I’m not an expert on writing, or productivity. Take any advice I give with a grain of salt. But right now, as I’m in the beginning stages of this blog, I’ve tried to come up with advice for myself on how to write consistently:

Set a writing schedule for finishing each piece or section of writing. Stick to it as much as possible. Right now I’m trying to always post something on this blog three times a week. As my own ability as a writer grows (and I find ways of fitting more writing into the day), I want to increase that.

Figure out when to write, and not just when to finish. People are productive at different times, and you may need to experiment to find when (and under what conditions) you’re most productive. To be honest, I’m writing this section very early in the morning. I’m not a morning person, but somehow I’ve written more in the past hour than I did the entire day before. Writing productively, or doing anything productively, can be tricky to figure out.

Have multiple projects that you’re working on at any time. If you just have one, and encounter writer’s block for that single project, you’ll get nothing done. But if you have multiple projects, you can just work on something else whenever writer’s block happens. I have no problem having multiple projects, since I…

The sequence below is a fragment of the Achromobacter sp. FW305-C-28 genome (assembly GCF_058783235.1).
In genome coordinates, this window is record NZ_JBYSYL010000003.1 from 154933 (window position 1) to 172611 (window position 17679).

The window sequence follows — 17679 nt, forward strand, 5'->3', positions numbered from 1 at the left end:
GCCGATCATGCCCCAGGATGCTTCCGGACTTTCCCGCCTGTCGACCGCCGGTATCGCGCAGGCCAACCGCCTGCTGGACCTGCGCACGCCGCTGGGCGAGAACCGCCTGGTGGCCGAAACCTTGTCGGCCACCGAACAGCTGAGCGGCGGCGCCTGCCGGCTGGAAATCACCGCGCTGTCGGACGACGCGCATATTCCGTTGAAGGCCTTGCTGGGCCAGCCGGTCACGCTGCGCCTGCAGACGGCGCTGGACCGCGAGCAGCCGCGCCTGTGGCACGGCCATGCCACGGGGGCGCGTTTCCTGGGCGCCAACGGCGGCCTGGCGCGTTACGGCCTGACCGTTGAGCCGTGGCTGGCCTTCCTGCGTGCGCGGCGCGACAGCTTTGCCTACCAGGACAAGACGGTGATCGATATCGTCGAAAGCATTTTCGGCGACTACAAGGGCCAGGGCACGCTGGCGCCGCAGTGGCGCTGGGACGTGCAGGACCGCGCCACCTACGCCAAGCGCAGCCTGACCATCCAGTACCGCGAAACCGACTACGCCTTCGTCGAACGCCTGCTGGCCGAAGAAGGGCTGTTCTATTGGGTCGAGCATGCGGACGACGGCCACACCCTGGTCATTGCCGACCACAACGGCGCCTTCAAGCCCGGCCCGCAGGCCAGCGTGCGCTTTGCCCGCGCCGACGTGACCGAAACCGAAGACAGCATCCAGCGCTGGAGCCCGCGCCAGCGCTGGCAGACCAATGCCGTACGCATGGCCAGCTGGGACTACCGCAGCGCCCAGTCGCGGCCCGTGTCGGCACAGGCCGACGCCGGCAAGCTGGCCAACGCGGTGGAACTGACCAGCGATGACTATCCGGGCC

Have lots of ideas to work with. Lots of ideas. Have dedicated brainstorming sessions. Choose the best ideas. If you have too many ideas, either stop brainstorming as much, or figure out a way to sort your ideas by quality and priority. Let’s just say I have no problem coming up with ideas.

Focus on quantity until you get quality. The writing advice I’ve heard again and again is that you need to write a million bad words to become a great writer. A million. At 500 words a page, that’s 2000 pages. If you wrote 1000 words everyday, consistently, it would take you nearly 3 years to get to a million words. Sometimes it’s not exactly a million words, or there’s ways of cutting the number down. But for now, it’s the number I’m going to strive for until I have reason not to.

Don’t worry if your first pieces of writing suck. Chances are they will suck. A lot. But you’ll get better. And over time, you’ll produce so much work that no one will even want to read your early writing. Not only will no one care about your early writing, but chances are the works people love will be the ones you’d never expect. Which is why I’m trying to…

Write about multiple topics. At least until you find the one topic that gives you the most bang for your buck. Write about different things. Write about what’s on your mind. Write about current events. Write the worst short story ever. Write a book review for a book you love. Write about things you would never usually write about to expand your writing ability. And then once you have the one topic or one kind of writing that has the most potential, write everything you possibly can about that.

There’s lots of other writing advice I could come up with. If any of this advice is misguided, I can’t tell you which – but that’s what I’m starting with. Only time will tell if that’s enough to write consistently.